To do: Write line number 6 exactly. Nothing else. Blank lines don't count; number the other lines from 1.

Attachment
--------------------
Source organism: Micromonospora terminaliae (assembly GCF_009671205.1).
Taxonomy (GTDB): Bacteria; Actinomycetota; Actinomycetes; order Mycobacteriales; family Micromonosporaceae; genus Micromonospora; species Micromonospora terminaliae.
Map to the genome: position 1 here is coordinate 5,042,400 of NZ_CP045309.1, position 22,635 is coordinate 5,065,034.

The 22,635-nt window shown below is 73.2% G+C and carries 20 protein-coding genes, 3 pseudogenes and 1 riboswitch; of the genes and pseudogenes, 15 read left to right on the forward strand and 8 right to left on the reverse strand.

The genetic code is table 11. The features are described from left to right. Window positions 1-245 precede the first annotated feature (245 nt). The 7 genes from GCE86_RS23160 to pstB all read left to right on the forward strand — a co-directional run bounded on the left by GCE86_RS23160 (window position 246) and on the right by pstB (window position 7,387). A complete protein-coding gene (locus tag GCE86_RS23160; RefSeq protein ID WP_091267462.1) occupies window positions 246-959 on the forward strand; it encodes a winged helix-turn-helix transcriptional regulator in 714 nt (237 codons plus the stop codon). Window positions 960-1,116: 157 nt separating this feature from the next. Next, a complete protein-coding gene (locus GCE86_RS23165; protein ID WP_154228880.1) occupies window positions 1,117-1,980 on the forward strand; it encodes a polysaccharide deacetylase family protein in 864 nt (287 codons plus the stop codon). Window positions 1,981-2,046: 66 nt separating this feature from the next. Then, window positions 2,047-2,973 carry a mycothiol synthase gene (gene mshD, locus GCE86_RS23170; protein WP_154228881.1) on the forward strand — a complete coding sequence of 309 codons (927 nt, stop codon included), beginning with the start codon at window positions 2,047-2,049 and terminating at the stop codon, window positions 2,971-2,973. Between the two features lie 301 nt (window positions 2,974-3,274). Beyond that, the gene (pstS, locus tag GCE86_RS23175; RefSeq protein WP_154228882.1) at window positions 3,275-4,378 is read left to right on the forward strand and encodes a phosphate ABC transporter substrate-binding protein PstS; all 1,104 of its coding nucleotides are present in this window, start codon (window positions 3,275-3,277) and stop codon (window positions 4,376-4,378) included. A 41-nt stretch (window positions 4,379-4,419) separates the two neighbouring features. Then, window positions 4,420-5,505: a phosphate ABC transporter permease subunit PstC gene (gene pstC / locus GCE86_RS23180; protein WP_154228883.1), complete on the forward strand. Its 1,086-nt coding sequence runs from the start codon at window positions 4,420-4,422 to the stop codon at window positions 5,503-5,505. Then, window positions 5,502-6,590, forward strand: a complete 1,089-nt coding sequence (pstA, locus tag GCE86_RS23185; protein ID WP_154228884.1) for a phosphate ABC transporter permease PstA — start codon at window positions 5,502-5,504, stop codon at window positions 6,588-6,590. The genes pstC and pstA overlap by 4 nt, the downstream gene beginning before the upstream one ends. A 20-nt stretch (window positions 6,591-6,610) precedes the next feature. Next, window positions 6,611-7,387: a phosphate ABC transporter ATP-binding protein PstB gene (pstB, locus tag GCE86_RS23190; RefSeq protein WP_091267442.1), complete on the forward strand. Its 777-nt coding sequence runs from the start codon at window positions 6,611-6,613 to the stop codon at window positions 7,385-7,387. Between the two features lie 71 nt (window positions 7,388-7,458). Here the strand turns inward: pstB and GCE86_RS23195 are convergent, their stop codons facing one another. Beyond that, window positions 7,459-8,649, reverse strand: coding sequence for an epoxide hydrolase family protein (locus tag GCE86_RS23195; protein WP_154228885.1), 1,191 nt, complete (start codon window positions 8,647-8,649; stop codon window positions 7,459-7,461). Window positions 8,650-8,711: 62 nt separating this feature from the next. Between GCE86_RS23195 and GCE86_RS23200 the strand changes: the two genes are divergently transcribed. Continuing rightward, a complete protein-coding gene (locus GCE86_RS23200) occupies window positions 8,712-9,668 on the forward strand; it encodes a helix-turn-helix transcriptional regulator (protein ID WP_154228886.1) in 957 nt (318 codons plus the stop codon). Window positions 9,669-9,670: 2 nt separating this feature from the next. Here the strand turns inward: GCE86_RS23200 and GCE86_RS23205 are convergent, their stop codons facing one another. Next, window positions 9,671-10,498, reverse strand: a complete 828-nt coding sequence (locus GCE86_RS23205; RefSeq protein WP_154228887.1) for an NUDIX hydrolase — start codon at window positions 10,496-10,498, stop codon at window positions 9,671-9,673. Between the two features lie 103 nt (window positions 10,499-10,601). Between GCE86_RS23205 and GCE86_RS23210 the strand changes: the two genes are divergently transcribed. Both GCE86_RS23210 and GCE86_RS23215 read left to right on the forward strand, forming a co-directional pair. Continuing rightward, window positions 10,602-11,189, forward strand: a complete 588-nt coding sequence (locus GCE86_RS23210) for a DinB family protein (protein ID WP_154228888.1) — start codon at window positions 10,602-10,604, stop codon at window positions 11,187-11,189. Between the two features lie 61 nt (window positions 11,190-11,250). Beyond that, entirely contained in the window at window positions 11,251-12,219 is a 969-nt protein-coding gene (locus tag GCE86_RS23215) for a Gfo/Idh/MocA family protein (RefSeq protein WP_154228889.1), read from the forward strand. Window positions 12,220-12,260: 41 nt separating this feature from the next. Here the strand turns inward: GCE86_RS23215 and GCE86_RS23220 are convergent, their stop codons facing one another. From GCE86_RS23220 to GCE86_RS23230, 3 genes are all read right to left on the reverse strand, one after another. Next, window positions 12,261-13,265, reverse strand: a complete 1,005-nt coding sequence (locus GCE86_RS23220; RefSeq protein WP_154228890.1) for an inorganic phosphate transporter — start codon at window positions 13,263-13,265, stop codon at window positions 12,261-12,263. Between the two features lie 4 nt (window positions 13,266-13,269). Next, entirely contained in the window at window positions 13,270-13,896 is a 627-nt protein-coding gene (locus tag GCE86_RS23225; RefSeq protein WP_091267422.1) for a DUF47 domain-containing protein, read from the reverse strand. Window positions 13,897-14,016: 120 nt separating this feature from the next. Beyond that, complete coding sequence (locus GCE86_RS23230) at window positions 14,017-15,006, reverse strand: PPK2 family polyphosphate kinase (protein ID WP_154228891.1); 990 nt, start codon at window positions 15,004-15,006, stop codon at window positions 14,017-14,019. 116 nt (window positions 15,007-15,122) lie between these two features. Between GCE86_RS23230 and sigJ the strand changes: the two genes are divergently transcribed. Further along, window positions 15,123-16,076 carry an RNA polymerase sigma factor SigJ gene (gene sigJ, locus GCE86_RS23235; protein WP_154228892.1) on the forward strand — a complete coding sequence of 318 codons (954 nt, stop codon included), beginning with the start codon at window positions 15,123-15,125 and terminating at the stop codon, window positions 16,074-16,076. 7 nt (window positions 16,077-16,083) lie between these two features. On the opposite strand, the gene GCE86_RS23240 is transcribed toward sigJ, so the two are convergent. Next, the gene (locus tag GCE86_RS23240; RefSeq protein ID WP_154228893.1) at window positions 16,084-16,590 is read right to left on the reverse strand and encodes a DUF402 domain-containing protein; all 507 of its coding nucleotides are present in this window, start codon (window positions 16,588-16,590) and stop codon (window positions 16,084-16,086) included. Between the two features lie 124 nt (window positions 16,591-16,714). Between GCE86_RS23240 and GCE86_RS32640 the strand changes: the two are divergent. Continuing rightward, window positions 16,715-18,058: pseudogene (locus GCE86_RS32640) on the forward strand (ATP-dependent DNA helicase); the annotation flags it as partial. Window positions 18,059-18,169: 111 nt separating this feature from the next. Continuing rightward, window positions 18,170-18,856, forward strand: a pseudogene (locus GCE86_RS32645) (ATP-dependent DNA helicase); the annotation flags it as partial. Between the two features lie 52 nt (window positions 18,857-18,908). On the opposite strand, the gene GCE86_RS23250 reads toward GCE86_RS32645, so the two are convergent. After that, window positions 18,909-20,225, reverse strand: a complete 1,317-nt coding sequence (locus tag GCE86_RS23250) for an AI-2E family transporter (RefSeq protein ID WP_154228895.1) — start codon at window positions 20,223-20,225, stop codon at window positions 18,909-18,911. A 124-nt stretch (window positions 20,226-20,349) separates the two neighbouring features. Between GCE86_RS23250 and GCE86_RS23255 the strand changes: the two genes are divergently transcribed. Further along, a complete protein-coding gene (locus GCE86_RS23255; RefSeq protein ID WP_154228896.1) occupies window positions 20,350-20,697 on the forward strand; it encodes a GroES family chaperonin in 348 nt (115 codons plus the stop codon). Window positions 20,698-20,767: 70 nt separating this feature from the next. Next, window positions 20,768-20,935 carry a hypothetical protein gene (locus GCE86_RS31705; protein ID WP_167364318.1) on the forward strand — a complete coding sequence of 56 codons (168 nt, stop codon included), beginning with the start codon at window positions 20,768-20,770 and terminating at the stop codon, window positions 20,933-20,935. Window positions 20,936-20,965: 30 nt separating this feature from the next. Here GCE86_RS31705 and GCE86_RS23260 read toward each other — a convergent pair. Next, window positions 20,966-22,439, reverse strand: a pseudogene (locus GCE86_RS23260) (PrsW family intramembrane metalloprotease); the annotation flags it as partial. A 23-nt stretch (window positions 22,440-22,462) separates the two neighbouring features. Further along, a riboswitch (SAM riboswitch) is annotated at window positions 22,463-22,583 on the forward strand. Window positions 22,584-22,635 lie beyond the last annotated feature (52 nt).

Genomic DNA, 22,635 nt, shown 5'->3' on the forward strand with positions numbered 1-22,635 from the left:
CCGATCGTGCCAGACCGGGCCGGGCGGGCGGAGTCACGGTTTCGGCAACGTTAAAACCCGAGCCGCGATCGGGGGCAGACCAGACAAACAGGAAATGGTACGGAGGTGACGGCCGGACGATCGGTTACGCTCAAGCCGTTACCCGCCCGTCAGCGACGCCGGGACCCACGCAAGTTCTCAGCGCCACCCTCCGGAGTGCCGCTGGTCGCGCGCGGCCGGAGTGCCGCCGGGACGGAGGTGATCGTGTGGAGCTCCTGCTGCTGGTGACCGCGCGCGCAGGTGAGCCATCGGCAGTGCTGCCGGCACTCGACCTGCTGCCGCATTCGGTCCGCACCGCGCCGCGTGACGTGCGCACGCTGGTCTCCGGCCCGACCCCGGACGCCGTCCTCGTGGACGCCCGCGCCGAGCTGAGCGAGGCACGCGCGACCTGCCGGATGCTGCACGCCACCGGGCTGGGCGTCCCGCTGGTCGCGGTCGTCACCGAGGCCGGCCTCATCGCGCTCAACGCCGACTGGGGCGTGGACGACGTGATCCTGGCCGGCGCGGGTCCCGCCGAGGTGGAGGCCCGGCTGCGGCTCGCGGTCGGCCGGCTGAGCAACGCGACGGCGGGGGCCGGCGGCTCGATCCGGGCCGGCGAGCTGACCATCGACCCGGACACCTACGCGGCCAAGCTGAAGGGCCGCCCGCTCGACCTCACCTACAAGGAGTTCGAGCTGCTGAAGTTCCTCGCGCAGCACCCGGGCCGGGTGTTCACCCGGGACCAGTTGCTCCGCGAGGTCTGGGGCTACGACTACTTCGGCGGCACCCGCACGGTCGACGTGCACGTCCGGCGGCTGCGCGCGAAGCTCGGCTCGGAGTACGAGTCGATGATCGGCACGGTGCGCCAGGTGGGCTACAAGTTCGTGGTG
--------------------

Genomic DNA, 22,635 nt, shown 5'->3' on the forward strand with positions numbered 1-22,635 from the left: